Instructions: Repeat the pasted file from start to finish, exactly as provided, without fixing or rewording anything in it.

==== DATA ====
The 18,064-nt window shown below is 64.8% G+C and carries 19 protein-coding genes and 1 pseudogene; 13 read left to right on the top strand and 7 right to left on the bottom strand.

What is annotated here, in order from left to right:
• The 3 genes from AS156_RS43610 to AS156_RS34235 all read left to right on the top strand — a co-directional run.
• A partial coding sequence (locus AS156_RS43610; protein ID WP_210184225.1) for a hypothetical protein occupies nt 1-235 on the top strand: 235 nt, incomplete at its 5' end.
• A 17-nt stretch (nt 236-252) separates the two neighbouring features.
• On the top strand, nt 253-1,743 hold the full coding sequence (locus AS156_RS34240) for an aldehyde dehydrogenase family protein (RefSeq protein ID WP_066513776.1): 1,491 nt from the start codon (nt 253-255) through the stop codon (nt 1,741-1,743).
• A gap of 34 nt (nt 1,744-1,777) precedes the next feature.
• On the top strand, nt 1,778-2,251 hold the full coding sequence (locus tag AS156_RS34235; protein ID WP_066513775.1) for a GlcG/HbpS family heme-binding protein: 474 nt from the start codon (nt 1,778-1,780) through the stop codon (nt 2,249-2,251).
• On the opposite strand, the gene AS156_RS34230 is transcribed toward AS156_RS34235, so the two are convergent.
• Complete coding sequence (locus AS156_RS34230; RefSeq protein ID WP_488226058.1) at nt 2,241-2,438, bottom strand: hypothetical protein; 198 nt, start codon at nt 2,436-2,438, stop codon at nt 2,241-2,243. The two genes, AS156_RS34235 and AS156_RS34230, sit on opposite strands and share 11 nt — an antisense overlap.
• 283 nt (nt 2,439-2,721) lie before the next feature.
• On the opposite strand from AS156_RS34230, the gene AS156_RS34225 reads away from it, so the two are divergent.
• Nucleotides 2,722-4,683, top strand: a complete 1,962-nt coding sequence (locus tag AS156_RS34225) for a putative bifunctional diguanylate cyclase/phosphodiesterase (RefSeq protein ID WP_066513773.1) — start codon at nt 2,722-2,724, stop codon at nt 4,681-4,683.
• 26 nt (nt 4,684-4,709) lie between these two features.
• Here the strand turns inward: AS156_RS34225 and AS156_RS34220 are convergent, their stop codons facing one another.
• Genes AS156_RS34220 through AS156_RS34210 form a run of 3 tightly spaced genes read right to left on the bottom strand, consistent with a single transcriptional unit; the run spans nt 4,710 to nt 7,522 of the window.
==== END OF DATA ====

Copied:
The 18,064-nt window shown below is 64.8% G+C and carries 19 protein-coding genes and 1 pseudogene; 13 read left to right on the top strand and 7 right to left on the bottom strand.

What is annotated here, in order from left to right:
• The 3 genes from AS156_RS43610 to AS156_RS34235 all read left to right on the top strand — a co-directional run.
• A partial coding sequence (locus AS156_RS43610; protein ID WP_210184225.1) for a hypothetical protein occupies nt 1-235 on the top strand: 235 nt, incomplete at its 5' end.
• A 17-nt stretch (nt 236-252) separates the two neighbouring features.
• On the top strand, nt 253-1,743 hold the full coding sequence (locus AS156_RS34240) for an aldehyde dehydrogenase family protein (RefSeq protein ID WP_066513776.1): 1,491 nt from the start codon (nt 253-255) through the stop codon (nt 1,741-1,743).
• A gap of 34 nt (nt 1,744-1,777) precedes the next feature.
• On the top strand, nt 1,778-2,251 hold the full coding sequence (locus tag AS156_RS34235; protein ID WP_066513775.1) for a GlcG/HbpS family heme-binding protein: 474 nt from the start codon (nt 1,778-1,780) through the stop codon (nt 2,249-2,251).
• On the opposite strand, the gene AS156_RS34230 is transcribed toward AS156_RS34235, so the two are convergent.
• Complete coding sequence (locus AS156_RS34230; RefSeq protein ID WP_488226058.1) at nt 2,241-2,438, bottom strand: hypothetical protein; 198 nt, start codon at nt 2,436-2,438, stop codon at nt 2,241-2,243. The two genes, AS156_RS34235 and AS156_RS34230, sit on opposite strands and share 11 nt — an antisense overlap.
• 283 nt (nt 2,439-2,721) lie before the next feature.
• On the opposite strand from AS156_RS34230, the gene AS156_RS34225 reads away from it, so the two are divergent.
• Nucleotides 2,722-4,683, top strand: a complete 1,962-nt coding sequence (locus tag AS156_RS34225) for a putative bifunctional diguanylate cyclase/phosphodiesterase (RefSeq protein ID WP_066513773.1) — start codon at nt 2,722-2,724, stop codon at nt 4,681-4,683.
• 26 nt (nt 4,684-4,709) lie between these two features.
• Here the strand turns inward: AS156_RS34225 and AS156_RS34220 are convergent, their stop codons facing one another.
• Genes AS156_RS34220 through AS156_RS34210 form a run of 3 tightly spaced genes read right to left on the bottom strand, consistent with a single transcriptional unit; the run spans nt 4,710 to nt 7,522 of the window.